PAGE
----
|Downhole sensing capabilities. (Images courtesy Weatherford)|
Whether operating in greenfield or brownfield environments, it is essential for oil and gas producers to obtain an accurate assessment of each asset's production capability. This enables them to develop prudent reservoir management and practical production strategies related to artificial lift, flow assurance, monitoring of installation integrity, and QHSSE. Also, as production activities move to more challenging locations like deepwater, subsea, and high-pressure/high-temperature (HP/HT) environments, the stakes become higher, making key production information even more valuable.
Conventionally, well test measurements, coupled with production logging and wellbore gradient surveys, have been used to assess the productive capabilities of a well. However, the frequency of such data captures is inadequate to address the dynamic production changes that are common in offshore installations. A related challenge is the lack of synchrony among these data sets, which often leads to inaccurate predictions of production behavior. This, in turn, can result in delayed, wrong, and often expensive intervention decisions.
A better solution to protect high-value investments in offshore and subsea installations is to take a proactive approach, using real-time downhole, subsea, and surface measurements to monitor and analyze well performance. This enables operators to curtail performance deterioration and deter imminent failure of downhole artificial lift equipment, as well as to tailor preemptive responses to potentially unsafe conditions such as hydrate, asphaltene, or wax precipitation.
Rather than wait until well tests or other symptom-discovery tests are conducted, reservoir managers would prefer to receive immediate information about changes like water breakthroughs or production response to secondary or tertiary recovery approaches. Having access to a well's downhole pulse—in the form of real-time downhole pressure and temperature readings, surface or downhole flow rates, and even water-cut measurements—is invaluable in performance- and compliance-conscious environments.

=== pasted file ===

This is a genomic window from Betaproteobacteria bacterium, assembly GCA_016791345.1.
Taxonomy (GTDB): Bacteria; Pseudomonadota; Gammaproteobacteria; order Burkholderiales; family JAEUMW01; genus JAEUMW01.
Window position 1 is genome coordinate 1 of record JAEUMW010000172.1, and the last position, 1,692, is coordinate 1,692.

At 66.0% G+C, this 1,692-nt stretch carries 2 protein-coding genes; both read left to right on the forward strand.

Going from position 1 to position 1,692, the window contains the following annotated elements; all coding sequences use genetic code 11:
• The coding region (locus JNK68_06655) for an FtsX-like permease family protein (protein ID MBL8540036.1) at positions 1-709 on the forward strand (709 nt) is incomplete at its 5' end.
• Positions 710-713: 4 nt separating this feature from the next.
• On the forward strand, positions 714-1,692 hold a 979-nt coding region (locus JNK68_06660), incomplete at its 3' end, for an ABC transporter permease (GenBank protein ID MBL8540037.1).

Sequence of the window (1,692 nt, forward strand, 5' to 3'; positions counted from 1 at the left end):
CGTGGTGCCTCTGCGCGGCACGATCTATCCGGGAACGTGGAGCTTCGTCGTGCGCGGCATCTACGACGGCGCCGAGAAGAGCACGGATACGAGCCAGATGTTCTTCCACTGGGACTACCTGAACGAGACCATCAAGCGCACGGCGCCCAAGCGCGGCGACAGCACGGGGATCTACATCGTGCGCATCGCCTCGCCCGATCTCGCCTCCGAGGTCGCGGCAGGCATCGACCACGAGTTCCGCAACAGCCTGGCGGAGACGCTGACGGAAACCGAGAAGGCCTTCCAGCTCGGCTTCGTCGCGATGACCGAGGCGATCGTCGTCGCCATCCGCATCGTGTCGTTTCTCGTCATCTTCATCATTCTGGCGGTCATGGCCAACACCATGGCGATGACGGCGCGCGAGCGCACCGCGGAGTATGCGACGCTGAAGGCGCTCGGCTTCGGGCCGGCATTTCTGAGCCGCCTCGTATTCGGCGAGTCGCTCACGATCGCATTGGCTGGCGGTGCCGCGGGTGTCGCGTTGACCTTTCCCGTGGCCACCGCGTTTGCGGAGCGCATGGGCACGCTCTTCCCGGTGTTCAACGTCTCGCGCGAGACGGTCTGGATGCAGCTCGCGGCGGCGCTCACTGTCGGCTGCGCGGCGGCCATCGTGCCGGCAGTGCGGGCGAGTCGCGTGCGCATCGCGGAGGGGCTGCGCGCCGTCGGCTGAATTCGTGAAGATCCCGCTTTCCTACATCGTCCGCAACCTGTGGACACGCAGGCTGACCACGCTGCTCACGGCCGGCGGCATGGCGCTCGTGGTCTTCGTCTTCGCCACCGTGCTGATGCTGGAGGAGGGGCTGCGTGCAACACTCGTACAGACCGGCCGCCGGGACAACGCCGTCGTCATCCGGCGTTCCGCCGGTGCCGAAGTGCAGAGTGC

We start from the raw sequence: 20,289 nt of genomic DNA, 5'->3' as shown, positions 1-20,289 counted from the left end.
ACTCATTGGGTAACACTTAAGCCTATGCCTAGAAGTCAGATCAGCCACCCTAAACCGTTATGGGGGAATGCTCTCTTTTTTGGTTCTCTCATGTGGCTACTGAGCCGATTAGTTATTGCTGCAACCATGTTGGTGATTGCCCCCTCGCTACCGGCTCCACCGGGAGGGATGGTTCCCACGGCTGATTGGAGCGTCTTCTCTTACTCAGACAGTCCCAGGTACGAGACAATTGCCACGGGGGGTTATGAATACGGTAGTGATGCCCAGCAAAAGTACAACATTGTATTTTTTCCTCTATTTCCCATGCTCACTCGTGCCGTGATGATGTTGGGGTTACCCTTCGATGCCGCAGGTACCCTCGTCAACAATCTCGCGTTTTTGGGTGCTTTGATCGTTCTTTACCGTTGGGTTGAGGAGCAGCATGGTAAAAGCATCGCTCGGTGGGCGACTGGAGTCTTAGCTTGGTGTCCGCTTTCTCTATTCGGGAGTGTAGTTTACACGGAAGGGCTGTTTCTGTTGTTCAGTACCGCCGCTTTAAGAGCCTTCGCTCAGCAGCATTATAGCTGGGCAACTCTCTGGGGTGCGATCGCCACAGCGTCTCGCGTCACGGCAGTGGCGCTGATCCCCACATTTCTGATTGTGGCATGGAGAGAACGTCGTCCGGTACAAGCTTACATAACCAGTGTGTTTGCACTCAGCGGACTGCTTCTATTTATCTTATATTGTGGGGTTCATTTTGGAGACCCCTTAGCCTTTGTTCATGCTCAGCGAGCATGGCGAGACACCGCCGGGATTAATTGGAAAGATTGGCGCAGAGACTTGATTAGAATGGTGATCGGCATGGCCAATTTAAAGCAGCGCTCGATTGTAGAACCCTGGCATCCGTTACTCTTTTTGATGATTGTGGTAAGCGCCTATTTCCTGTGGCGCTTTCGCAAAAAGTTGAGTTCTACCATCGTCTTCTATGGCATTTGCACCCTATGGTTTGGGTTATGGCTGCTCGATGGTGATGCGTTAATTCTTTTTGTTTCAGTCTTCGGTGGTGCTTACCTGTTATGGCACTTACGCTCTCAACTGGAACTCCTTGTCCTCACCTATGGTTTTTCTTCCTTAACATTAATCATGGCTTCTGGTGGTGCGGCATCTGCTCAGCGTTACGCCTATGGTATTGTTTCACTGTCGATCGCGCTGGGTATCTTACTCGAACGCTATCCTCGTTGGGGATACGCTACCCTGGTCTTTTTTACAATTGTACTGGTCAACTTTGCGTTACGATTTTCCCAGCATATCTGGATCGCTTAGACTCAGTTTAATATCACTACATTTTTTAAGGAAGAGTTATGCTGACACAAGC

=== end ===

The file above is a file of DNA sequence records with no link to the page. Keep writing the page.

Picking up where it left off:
Today, subsurface technologies enable real-time production surveillance for pressure, temperature, flow, and vibration measurements. On top of that, recent advances in flow technologies permit measurement of water cut, as well as flow rates at wellheads or near central processing sites with partial or no separation. Such capabilities are especially useful in offshore environments, where valuable deck space that is typically allotted to expansive separation facilities could be saved by using inline, no-separation measurement technologies. A recent entry in this space enables real-time water-cut measurement in the production stream from a subsea well. Whether obtained from subsurface or surface instruments, measured data transmits telemetrically to a process platform en route to a shore-based field office or corporate location.
Subsurface measurement technologies can be classified into two broad categories: electronics-based and fiber optics-based.